Another Chinese National Day (国庆节 – Guó qìng jié) has come and gone, as yesterday marked the 62nd
anniversary of the founding of the People’s Republic of China (中华人民共和国 – Zhōng huá rén mín gòng hé guó). On October 1, 1949, Mao Zedong (毛泽东 – Máo Zé Dōng) declared the founding of a new nation in a ceremony at Beijing’s famous Tiananmen Square (天安门广场 – Tiān’ān mén guǎng chǎng). After years of war with the Kuomintang (国民党 – Guó mín dǎng) and years of suffering from the invading Japanese, China was finally united once again. The day was made a national holiday just a few months after the new China was born, on December 2, 1949. Fifty years later, in 1999, National Day was made a Golden Week (黄金周 – huáng jīn zhōu) along with the Spring Festival (春节 -Chūn jié). During the two Golden Weeks, three days of paid holiday are given to workers. In past years, many companies re-arranged the schedule to allow for a full seven days of holiday. This was set up to encourage development of the tourism industry, but the government soon found that this plan hadn’t worked out as they had hoped, and rather had undesirable economic consequences. As a result, most companies just take three days off now. Schools close down for the week as well, and many Chinese people travel, making the Golden Weeks the busiest travel season anywhere on Earth. Airports, train stations, and bus stations are packed full of people who are either heading home for a visit or embarking on a family vacation. Every year on October 1, thousands of Chinese people flock to Beijing to visit Tiananmen Square and the Forbidden City (紫禁城 – Zǐ jìn chéng) to celebrate this patriotic day.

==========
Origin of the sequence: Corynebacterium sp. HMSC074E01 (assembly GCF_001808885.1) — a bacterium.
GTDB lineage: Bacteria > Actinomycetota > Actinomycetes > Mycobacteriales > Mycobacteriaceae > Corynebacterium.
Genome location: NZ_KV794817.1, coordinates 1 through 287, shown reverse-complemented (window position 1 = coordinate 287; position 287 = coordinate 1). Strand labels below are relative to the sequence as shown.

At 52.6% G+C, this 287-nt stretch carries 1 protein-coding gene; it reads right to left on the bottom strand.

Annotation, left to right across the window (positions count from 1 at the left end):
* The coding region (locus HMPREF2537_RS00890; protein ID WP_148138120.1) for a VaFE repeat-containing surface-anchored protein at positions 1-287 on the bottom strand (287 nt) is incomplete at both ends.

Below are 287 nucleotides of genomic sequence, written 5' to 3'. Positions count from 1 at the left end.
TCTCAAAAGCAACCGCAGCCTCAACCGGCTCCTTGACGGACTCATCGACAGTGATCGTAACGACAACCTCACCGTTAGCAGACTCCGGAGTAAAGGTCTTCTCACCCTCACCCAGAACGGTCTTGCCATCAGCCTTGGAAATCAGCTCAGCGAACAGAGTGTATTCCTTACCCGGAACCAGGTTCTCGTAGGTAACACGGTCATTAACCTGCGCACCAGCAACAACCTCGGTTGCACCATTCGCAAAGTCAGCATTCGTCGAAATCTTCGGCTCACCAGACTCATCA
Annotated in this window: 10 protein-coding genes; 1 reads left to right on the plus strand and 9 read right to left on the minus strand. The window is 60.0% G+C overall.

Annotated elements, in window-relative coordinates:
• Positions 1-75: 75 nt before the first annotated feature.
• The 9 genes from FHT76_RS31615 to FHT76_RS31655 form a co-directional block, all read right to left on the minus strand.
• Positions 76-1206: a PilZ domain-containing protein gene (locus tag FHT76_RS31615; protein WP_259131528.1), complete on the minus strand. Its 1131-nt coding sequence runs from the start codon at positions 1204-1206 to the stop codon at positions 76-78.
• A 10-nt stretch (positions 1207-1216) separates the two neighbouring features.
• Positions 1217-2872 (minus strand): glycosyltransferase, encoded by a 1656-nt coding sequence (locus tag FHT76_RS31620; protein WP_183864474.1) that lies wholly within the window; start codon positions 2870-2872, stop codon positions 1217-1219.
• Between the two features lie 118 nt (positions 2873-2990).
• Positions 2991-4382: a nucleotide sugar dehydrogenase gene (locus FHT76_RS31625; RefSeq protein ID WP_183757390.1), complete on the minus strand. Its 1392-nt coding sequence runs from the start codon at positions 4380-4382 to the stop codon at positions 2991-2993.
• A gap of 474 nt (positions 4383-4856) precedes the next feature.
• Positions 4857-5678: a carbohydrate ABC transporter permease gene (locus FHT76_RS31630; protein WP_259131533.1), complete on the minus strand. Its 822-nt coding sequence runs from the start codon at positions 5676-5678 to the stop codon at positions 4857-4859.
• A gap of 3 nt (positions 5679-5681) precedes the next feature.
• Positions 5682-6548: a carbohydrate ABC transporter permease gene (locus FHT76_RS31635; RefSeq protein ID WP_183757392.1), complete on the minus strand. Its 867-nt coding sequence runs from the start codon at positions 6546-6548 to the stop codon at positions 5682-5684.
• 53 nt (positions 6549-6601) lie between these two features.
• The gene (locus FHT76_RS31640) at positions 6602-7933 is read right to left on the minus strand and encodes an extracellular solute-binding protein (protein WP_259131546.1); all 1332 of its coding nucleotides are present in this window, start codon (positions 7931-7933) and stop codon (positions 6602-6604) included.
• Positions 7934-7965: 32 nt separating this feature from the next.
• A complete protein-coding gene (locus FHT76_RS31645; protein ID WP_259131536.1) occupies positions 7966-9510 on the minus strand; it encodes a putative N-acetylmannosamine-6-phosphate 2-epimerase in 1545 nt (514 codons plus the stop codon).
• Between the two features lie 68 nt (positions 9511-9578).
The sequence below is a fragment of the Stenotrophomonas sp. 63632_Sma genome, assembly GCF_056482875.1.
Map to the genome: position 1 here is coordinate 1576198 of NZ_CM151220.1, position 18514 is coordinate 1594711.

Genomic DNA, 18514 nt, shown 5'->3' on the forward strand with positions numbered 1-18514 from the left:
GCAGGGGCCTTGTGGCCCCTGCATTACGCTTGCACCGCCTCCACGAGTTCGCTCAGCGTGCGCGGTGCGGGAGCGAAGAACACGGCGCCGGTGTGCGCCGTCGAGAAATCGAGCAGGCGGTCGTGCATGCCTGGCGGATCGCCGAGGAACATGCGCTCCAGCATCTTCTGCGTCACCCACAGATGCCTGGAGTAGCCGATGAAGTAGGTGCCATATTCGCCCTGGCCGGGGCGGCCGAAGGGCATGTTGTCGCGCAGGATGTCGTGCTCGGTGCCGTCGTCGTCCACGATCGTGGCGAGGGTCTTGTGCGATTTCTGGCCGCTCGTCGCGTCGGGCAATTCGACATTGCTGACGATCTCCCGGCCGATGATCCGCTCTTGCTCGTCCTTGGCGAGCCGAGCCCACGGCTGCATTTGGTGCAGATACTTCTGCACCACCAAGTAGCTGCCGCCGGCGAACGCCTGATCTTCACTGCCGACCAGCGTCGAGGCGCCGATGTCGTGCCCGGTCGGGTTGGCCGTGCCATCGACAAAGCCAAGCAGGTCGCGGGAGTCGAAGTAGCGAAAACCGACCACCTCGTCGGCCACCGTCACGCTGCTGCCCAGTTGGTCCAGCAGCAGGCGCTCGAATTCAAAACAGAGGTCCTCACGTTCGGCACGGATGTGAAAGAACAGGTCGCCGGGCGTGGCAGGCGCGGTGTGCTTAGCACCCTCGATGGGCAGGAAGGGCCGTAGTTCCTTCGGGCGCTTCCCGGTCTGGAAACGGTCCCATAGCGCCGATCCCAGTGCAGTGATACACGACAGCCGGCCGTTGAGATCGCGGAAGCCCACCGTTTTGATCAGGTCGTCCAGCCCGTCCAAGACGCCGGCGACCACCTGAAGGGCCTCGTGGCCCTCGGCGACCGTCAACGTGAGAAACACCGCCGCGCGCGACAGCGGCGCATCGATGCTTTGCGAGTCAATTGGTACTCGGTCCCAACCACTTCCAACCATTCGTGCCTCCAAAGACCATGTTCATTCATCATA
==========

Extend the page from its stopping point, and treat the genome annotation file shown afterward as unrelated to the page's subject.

Here are a few videos to get you in a nationalistic mood:
A video I made for the blog last year about my visit to Tiananmen on the holiday.
What did Chairman Mao REALLY say on that important day?
The full 3-hour HD production of CCTV’s 60th Anniversary Special from 2009.